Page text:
I met Clove for the first and last time at the Peppermint Lounge, outside Biloxi, Mississippi. It was a Sunday night. Over a few whiskies she’d told me she was widowed, living with her grandmother. She was full Choctaw– high cheekbones, raven black hair and deep-set brown eyes. She stood at about my height, 5’10” or so, but unlike me, had an hour glass shape. She told me about life up on the “res” in Neshoba County, Mississippi, where she grew up. Two years earlier her husband’s bomb wing had been deployed to U Tapao, Airfield in Thailand, to conduct sorties over North Vietnam. She’d gone to visit him. One night sirens screamed, engines snarled and brakes screeched as the B-52s crept to the runway on orders passed down from the President’s office. She recalled the last time she saw him; how one by one she watched these behemoths lift off in a thunderous wake, soaring into the stratosphere, disappearing as noiseless dust motes jetting across a cosmic emptiness. But her husband’s bombs never fell. The plane exploded after being hit by a surface-to-air missile.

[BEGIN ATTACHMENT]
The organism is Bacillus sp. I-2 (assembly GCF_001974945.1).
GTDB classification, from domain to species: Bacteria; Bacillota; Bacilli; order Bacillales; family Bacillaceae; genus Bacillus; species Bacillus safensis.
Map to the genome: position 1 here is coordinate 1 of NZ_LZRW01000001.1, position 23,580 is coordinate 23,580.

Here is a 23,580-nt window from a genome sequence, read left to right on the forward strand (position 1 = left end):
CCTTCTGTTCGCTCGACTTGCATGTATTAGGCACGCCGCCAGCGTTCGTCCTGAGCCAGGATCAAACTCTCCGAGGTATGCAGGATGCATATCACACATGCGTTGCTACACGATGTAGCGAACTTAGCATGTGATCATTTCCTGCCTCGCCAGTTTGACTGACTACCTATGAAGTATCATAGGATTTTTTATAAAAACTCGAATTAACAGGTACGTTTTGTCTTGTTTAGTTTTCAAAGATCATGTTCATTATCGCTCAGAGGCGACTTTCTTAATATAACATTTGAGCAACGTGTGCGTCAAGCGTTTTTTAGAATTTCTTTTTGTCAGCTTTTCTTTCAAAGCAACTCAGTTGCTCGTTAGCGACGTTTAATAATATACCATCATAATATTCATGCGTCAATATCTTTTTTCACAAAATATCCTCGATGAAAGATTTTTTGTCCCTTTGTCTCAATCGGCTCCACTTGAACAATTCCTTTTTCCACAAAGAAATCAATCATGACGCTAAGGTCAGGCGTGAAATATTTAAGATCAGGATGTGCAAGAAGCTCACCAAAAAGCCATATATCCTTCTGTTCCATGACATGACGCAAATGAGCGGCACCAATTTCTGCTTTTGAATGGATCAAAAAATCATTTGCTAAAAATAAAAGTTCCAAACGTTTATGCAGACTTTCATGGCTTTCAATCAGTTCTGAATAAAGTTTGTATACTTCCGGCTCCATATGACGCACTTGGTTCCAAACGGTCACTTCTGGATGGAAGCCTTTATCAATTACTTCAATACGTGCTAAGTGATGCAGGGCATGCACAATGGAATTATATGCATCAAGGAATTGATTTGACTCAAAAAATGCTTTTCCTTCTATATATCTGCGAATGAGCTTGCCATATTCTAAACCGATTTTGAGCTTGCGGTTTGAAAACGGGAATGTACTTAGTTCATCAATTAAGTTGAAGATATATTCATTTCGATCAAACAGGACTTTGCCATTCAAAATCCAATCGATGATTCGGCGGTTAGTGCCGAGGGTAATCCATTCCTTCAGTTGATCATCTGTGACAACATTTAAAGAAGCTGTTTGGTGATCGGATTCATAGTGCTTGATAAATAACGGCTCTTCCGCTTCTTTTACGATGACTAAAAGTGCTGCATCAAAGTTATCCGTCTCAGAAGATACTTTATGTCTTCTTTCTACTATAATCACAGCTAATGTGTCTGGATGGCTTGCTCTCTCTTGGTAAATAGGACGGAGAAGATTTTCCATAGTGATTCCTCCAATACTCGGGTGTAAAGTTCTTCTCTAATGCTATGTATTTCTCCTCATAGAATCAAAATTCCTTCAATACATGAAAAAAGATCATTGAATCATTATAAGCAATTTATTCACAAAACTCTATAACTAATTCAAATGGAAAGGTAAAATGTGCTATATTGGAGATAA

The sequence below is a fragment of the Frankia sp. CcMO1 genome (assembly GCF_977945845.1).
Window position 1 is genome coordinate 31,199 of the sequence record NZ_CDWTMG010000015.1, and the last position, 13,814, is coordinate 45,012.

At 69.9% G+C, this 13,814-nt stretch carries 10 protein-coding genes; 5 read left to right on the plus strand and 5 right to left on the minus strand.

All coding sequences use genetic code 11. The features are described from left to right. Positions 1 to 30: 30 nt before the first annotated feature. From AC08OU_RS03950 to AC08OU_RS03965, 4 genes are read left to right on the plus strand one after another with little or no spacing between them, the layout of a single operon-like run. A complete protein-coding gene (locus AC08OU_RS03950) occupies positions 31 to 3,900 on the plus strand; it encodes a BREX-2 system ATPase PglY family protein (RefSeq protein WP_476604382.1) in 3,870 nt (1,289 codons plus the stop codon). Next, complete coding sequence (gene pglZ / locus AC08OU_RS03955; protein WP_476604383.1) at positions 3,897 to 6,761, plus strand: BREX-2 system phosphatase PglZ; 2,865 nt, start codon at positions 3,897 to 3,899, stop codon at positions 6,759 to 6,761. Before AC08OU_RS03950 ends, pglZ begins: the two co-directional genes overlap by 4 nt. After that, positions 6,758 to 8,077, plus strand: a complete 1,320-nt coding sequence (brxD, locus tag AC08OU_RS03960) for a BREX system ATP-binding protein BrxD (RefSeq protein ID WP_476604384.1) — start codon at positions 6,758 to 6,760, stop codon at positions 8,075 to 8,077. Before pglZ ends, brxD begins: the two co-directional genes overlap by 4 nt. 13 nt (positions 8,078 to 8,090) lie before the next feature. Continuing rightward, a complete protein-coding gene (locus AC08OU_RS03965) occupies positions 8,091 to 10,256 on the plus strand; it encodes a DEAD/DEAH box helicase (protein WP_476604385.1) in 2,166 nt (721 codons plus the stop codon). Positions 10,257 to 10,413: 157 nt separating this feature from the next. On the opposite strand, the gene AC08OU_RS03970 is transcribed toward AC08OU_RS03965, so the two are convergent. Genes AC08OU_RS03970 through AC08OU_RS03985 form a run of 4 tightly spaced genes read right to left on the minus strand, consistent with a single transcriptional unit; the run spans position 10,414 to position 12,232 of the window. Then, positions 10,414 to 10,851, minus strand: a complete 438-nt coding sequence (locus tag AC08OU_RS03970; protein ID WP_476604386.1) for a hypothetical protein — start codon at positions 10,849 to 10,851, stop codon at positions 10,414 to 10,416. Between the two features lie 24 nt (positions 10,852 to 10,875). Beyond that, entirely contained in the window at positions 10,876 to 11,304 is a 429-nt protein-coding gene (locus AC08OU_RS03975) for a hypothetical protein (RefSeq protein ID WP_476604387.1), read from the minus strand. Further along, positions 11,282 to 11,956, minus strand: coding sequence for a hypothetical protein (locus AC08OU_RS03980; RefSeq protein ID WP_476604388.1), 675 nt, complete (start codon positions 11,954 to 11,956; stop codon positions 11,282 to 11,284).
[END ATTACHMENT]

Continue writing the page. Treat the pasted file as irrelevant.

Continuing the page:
I told her I was from the East, but came South when I was seventeen to play in a blues band. When I was about to run out of money, we decided to go back to my place, a small room above the bar I’d been playing at every other night. I was paid to play, and given a break on the rent, eight-bucks a week, which got me an—iron-framed bed—, China-white wash bowl, and a half-jaundiced mirror on a scratched oak dresser from the 20’s. The room was a little dusty, untidy as we say, crushed roach embers dead in the ashtray, empty cola bottles. The toilet ran constantly, but I could hear clear as day ole man Jackson playing blues on a steel body guitar right below us. Having Clove next to me made me feel as good as I’d known in months. Woke the next morning about seven. She’d gone. Slipped away during the night. For the next few weeks, I went back to the bar where we’d met–, no luck. I remember the song ole Jackson played half-dozen times that night. Stormy Monday, how could I forget.